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Activists, McDonald's workers in St. Louis demand wage increase

Activists, McDonald's workers in St. Louis demand wage increase


ST. LOUIS — About 50 protesters gathered Monday at the McDonald’s on Tucker Boulevard in St. Louis to demand $15 an hour for low-wage workers, union representation and the defunding of police.

The demonstration was part of an effort by the service industry, fast-food chains and gig economy to rally Monday with organized labor to protest systemic racism and economic inequality by staging rallies across the U.S. and around the world.

Organizers said tens of thousands of workers in 160 cities walked off the job for strikes inspired by the racial reckoning that followed the deaths of several Black men and women at the hands of police. Visible support came largely in the form of protests that drew people whose jobs in health care, transportation and construction do not allow them to work from home during the coronavirus pandemic.

Betty Douglas has worked for McDonald’s for 14 years, she said. She still makes $10 an hour, which she said isn’t enough to cover her living expenses.

“McDonald’s is failing black and brown workers,” Douglas said. “With a billion-dollar company, that ain’t right. That’s why we’re here fighting. We need unions. They work us like slaves in the heat.”

Some protesters at Monday’s demonstration have been involved for years with the “Fight for $15” movement, a call to increase the federal minimum wage to $15. It last increased in July 2009, to $7.25.

The minimum wage in Missouri is set to increase slightly each year until it reaches $12 in 2023.

Several elected officials were at the event, including Rep. Rasheen Aldridge, a Democrat representing eastern St. Louis, and Rep. Doug Clemens, a Democrat representing part of north St. Louis County.

“Before I was a state representative, I was a low-wage worker for Jimmy John’s,” Aldridge told the crowd. “You cannot talk about economic justice without talking about racial justice. A lot of low-wage workers are workers of color. After work, they go into neighborhoods like Carr Square, like Walnut Park, (which) are over-policed. So not only does McDonald’s say their life doesn’t matter by not paying a fair wage, they go into a neighborhood where the police say their life doesn’t matter.”

The group marched down Tucker Boulevard chanting “We work, we sweat, put $15 on our check,” and “Hold ‘em burgers, hold ‘em fries, make my wages supersize.” More protesters followed the procession in cars with their flashers on, honking along with the chanting.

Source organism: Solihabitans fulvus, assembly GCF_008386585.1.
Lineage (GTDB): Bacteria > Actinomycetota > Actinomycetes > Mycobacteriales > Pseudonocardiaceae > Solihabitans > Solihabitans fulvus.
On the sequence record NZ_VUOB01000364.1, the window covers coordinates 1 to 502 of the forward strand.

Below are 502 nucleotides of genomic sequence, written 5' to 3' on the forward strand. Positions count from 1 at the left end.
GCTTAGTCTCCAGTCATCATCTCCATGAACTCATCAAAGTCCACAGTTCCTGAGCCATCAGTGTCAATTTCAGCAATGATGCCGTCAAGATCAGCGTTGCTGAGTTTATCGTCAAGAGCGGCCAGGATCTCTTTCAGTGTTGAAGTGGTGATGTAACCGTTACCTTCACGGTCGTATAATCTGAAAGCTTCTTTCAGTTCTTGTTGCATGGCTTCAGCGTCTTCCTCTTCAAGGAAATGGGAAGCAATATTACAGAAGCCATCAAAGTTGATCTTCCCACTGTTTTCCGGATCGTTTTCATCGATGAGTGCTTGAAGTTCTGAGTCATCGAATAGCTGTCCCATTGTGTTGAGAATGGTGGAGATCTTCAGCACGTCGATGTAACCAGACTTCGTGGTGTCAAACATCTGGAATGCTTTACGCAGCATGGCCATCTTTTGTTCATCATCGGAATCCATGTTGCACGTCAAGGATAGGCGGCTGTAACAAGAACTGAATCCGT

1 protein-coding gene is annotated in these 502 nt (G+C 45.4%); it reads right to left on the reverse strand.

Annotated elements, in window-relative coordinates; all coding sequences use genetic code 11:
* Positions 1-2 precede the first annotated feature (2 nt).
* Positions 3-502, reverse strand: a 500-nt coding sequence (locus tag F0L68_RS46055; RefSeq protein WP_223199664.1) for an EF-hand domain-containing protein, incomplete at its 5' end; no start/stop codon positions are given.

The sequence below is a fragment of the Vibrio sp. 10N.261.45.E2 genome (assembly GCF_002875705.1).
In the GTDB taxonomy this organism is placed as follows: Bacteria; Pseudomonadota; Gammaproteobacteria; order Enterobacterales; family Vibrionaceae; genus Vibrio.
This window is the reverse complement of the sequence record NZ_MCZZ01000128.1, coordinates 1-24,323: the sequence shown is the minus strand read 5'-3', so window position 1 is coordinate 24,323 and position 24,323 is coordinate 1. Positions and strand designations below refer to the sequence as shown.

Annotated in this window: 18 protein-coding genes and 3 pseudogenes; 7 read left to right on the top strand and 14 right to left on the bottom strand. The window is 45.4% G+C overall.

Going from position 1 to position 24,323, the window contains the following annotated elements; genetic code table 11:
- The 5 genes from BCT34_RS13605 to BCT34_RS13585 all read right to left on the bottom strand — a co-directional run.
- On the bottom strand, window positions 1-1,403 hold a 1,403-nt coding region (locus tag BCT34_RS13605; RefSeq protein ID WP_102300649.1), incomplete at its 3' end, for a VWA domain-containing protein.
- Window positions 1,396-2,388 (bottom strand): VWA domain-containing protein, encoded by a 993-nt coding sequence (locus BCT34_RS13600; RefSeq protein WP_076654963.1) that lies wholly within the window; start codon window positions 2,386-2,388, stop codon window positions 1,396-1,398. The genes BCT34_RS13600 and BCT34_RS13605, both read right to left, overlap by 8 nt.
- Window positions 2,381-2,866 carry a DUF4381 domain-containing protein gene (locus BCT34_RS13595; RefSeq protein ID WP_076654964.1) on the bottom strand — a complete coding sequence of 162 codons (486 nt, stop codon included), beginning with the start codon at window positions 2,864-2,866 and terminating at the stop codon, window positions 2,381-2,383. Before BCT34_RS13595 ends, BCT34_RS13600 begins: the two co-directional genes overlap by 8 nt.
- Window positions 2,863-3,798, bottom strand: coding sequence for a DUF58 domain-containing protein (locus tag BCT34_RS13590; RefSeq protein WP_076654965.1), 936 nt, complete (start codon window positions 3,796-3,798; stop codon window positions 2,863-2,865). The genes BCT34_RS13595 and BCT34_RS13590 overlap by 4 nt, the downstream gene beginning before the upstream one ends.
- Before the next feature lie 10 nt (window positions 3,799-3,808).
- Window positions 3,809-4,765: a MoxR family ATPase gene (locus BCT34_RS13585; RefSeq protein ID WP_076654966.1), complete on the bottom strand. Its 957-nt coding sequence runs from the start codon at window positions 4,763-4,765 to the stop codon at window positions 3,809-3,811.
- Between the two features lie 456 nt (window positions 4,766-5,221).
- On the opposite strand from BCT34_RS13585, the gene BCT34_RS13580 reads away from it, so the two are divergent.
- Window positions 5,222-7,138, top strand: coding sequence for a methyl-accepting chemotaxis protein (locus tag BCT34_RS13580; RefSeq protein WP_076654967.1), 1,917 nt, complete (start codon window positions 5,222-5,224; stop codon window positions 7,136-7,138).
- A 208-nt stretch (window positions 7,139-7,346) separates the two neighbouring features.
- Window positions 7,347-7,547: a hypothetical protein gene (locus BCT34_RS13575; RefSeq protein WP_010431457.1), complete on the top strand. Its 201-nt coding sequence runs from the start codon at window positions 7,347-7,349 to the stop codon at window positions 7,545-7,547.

Rallies across the U.S.

The “Strike for Black Lives” was organized or supported by more than 60 labor unions and social and racial justice organizations, which planned a range of events in more than two dozen cities. Support swelled well beyond expectations, organizers said, although a precise participation tally was not available.

Where work stoppages were not possible for a full day, participants picketed during a lunch break or observed moments of silence while kneeling to honor police brutality victims including George Floyd, a Black man killed in Minneapolis police custody in late May.

In San Francisco, 1,500 janitors walked off their jobs and planned to lead a march to City Hall later in the day. McDonald’s cooks and cashiers in Los Angeles and nursing home workers in St. Paul, Minnesota, also went on strike, organizers said.

At one McDonald’s location in Los Angeles, workers blocked the drive-thru for 8 minutes and 46 seconds, about the amount of time that prosecutors say a white police officer held his knee on Floyd’s neck as he pleaded for air.

In Manhattan, more than 150 union workers rallied outside Trump International Hotel to demand that the Senate and President Donald Trump adopt the HEROES Act, which provides protective equipment, essential pay and extended unemployment benefits to workers who cannot work from home. It has already been passed by the House.

As a light rain began to fall on St. Louis’ gathering, Starsky Wilson, President of the Deaconess Foundation, gave an impassioned speech to energize the small crowd.

“We stand not in fear of economic elites of the empire,” Wilson said. “We stand with no fear of police. … We ain’t even scared of a few drops of rain. Because we came here demanding and proclaiming $15 and a union. We demanded and we proclaimed the end of policing as we know it in this community. We demanded and we proclaimed that the workhouse would be closed, and it is already.”

Christine Green held one corner of a banner that read “Strike for Black Lives.” The banner was painted with black figures, fists in the air, and one McDonald’s worker flexing her arm like Rosie the Riveter. Green has worked for McDonald’s for 10 years, she said, but she wouldn’t be able to provide for her children on her wages alone.

“They don’t give us a raise,” Green said. “Child support helps me…(or) I wouldn’t have enough for transportation to take me back and forth to work.”

Associated Press contributed.

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